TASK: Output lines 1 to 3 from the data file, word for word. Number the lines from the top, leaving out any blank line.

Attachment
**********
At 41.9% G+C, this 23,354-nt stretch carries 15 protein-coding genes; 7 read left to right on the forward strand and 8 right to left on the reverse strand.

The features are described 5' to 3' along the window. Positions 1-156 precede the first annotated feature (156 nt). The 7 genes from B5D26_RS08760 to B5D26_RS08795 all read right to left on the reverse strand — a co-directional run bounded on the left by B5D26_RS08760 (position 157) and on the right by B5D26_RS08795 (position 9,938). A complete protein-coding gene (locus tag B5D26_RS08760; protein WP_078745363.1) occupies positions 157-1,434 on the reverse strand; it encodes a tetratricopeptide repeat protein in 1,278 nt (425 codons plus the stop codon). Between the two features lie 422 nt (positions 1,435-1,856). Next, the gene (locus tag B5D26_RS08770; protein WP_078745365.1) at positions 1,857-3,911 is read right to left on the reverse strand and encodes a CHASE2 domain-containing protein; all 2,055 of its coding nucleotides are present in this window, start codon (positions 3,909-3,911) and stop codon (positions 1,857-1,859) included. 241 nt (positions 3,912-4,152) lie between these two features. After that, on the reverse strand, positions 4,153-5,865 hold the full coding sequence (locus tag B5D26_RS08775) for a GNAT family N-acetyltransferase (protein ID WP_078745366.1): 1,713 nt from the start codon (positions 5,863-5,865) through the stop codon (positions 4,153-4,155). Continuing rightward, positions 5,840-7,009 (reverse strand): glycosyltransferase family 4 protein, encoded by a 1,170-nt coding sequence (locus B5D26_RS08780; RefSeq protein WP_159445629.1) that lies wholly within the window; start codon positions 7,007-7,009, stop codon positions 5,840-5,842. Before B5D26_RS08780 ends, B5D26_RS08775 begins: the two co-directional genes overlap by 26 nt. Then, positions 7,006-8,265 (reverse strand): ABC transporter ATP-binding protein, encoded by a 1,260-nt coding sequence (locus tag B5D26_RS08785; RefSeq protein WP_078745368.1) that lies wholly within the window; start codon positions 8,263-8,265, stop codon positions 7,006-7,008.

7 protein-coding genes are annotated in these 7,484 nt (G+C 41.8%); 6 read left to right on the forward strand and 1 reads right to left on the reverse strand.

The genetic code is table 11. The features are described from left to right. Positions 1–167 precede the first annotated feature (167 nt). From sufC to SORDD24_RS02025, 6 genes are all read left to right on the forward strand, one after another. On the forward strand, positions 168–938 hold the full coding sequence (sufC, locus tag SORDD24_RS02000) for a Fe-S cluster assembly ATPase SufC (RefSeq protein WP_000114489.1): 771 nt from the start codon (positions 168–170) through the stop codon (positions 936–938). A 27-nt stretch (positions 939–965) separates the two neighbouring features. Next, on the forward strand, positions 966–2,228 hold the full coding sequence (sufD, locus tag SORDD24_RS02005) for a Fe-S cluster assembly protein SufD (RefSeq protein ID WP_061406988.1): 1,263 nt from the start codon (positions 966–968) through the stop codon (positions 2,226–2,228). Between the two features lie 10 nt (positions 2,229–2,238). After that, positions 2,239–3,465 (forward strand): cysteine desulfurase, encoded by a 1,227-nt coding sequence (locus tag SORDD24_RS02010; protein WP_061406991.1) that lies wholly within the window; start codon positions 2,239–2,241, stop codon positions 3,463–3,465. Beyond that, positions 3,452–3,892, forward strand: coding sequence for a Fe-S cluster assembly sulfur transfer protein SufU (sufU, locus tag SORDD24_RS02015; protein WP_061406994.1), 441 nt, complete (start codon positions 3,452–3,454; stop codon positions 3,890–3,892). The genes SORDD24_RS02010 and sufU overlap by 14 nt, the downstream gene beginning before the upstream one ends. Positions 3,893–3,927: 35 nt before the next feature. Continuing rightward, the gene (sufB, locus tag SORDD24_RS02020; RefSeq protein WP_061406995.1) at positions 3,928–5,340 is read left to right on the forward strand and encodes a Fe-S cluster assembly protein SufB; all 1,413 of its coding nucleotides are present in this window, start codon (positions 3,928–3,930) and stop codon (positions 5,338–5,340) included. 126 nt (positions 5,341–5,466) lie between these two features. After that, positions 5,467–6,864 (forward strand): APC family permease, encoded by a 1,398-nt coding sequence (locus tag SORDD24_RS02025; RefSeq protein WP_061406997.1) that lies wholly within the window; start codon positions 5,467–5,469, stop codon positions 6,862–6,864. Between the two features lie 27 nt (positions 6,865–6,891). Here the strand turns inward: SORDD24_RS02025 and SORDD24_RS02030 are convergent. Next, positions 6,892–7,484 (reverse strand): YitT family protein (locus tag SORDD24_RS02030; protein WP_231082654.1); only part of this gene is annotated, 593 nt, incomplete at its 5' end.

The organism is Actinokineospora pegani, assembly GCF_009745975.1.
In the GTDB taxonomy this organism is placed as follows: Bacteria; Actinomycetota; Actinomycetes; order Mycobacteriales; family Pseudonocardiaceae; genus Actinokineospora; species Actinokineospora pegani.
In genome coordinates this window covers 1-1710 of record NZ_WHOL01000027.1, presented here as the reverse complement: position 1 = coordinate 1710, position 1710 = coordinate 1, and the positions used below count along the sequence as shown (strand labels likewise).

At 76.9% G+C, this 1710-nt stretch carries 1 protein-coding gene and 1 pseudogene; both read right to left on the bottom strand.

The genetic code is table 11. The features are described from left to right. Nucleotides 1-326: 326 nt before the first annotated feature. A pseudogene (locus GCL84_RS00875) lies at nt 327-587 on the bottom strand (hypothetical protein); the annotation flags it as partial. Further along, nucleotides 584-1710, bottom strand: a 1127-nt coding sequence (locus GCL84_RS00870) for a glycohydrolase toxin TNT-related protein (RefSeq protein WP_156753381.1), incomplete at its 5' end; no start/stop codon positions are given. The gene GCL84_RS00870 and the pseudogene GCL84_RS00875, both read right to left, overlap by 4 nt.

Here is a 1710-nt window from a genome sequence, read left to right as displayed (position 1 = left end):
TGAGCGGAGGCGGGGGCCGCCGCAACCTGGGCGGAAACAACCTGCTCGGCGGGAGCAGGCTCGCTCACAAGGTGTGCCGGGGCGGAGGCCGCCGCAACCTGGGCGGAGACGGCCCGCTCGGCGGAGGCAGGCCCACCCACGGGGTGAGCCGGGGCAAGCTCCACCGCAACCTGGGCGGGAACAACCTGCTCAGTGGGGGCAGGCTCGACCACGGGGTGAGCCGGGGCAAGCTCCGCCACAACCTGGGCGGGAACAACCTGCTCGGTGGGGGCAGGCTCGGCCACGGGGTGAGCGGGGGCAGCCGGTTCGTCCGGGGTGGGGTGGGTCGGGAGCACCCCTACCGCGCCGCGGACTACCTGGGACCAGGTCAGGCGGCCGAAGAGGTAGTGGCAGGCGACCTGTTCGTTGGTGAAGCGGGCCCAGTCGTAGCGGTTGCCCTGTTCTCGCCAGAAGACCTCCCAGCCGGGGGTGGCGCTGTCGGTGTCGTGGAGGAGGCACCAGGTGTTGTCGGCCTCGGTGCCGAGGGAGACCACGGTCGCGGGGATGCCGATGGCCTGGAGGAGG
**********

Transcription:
At 41.9% G+C, this 23,354-nt stretch carries 15 protein-coding genes; 7 read left to right on the forward strand and 8 right to left on the reverse strand.

The features are described 5' to 3' along the window. Positions 1-156 precede the first annotated feature (156 nt). The 7 genes from B5D26_RS08760 to B5D26_RS08795 all read right to left on the reverse strand — a co-directional run bounded on the left by B5D26_RS08760 (position 157) and on the right by B5D26_RS08795 (position 9,938). A complete protein-coding gene (locus tag B5D26_RS08760; protein WP_078745363.1) occupies positions 157-1,434 on the reverse strand; it encodes a tetratricopeptide repeat protein in 1,278 nt (425 codons plus the stop codon). Between the two features lie 422 nt (positions 1,435-1,856). Next, the gene (locus tag B5D26_RS08770; protein WP_078745365.1) at positions 1,857-3,911 is read right to left on the reverse strand and encodes a CHASE2 domain-containing protein; all 2,055 of its coding nucleotides are present in this window, start codon (positions 3,909-3,911) and stop codon (positions 1,857-1,859) included. 241 nt (positions 3,912-4,152) lie between these two features. After that, on the reverse strand, positions 4,153-5,865 hold the full coding sequence (locus tag B5D26_RS08775) for a GNAT family N-acetyltransferase (protein ID WP_078745366.1): 1,713 nt from the start codon (positions 5,863-5,865) through the stop codon (positions 4,153-4,155). Continuing rightward, positions 5,840-7,009 (reverse strand): glycosyltransferase family 4 protein, encoded by a 1,170-nt coding sequence (locus B5D26_RS08780; RefSeq protein WP_159445629.1) that lies wholly within the window; start codon positions 7,007-7,009, stop codon positions 5,840-5,842. Before B5D26_RS08780 ends, B5D26_RS08775 begins: the two co-directional genes overlap by 26 nt. Then, positions 7,006-8,265 (reverse strand): ABC transporter ATP-binding protein, encoded by a 1,260-nt coding sequence (locus tag B5D26_RS08785; RefSeq protein WP_078745368.1) that lies wholly within the window; start codon positions 8,263-8,265, stop codon positions 7,006-7,008.

7 protein-coding genes are annotated in these 7,484 nt (G+C 41.8%); 6 read left to right on the forward strand and 1 reads right to left on the reverse strand.